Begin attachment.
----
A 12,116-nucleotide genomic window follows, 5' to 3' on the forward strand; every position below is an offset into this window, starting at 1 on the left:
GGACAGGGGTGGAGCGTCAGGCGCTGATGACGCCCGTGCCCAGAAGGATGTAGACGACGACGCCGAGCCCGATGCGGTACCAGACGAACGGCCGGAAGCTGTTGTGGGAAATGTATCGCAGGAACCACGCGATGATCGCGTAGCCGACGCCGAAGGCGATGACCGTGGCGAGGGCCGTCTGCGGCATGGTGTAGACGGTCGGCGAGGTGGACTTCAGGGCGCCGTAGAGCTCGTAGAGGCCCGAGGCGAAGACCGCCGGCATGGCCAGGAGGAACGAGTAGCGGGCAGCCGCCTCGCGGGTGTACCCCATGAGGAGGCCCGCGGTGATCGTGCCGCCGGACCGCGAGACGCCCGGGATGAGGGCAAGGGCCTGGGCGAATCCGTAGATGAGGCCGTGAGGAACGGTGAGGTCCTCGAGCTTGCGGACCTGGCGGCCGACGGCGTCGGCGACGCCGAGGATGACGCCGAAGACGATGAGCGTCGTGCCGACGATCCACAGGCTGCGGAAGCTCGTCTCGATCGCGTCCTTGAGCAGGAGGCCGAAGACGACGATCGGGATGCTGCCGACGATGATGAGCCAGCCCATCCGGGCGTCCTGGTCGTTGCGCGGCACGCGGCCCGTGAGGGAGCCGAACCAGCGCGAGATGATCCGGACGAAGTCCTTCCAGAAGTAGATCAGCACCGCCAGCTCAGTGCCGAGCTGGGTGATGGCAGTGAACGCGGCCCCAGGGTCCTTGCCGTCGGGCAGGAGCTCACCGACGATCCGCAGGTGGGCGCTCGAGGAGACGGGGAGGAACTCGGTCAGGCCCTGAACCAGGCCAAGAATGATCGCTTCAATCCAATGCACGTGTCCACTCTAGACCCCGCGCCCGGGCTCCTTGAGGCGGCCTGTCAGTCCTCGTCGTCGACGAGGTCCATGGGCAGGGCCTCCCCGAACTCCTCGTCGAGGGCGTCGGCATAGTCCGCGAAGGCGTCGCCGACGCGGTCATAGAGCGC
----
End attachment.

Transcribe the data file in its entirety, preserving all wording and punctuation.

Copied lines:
A 12,116-nucleotide genomic window follows, 5' to 3' on the forward strand; every position below is an offset into this window, starting at 1 on the left:
GGACAGGGGTGGAGCGTCAGGCGCTGATGACGCCCGTGCCCAGAAGGATGTAGACGACGACGCCGAGCCCGATGCGGTACCAGACGAACGGCCGGAAGCTGTTGTGGGAAATGTATCGCAGGAACCACGCGATGATCGCGTAGCCGACGCCGAAGGCGATGACCGTGGCGAGGGCCGTCTGCGGCATGGTGTAGACGGTCGGCGAGGTGGACTTCAGGGCGCCGTAGAGCTCGTAGAGGCCCGAGGCGAAGACCGCCGGCATGGCCAGGAGGAACGAGTAGCGGGCAGCCGCCTCGCGGGTGTACCCCATGAGGAGGCCCGCGGTGATCGTGCCGCCGGACCGCGAGACGCCCGGGATGAGGGCAAGGGCCTGGGCGAATCCGTAGATGAGGCCGTGAGGAACGGTGAGGTCCTCGAGCTTGCGGACCTGGCGGCCGACGGCGTCGGCGACGCCGAGGATGACGCCGAAGACGATGAGCGTCGTGCCGACGATCCACAGGCTGCGGAAGCTCGTCTCGATCGCGTCCTTGAGCAGGAGGCCGAAGACGACGATCGGGATGCTGCCGACGATGATGAGCCAGCCCATCCGGGCGTCCTGGTCGTTGCGCGGCACGCGGCCCGTGAGGGAGCCGAACCAGCGCGAGATGATCCGGACGAAGTCCTTCCAGAAGTAGATCAGCACCGCCAGCTCAGTGCCGAGCTGGGTGATGGCAGTGAACGCGGCCCCAGGGTCCTTGCCGTCGGGCAGGAGCTCACCGACGATCCGCAGGTGGGCGCTCGAGGAGACGGGGAGGAACTCGGTCAGGCCCTGAACCAGGCCAAGAATGATCGCTTCAATCCAATGCACGTGTCCACTCTAGACCCCGCGCCCGGGCTCCTTGAGGCGGCCTGTCAGTCCTCGTCGTCGACGAGGTCCATGGGCAGGGCCTCCCCGAACTCCTCGTCGAGGGCGTCGGCATAGTCCGCGAAGGCGTCGCCGACGCGGTCATAGAGCGC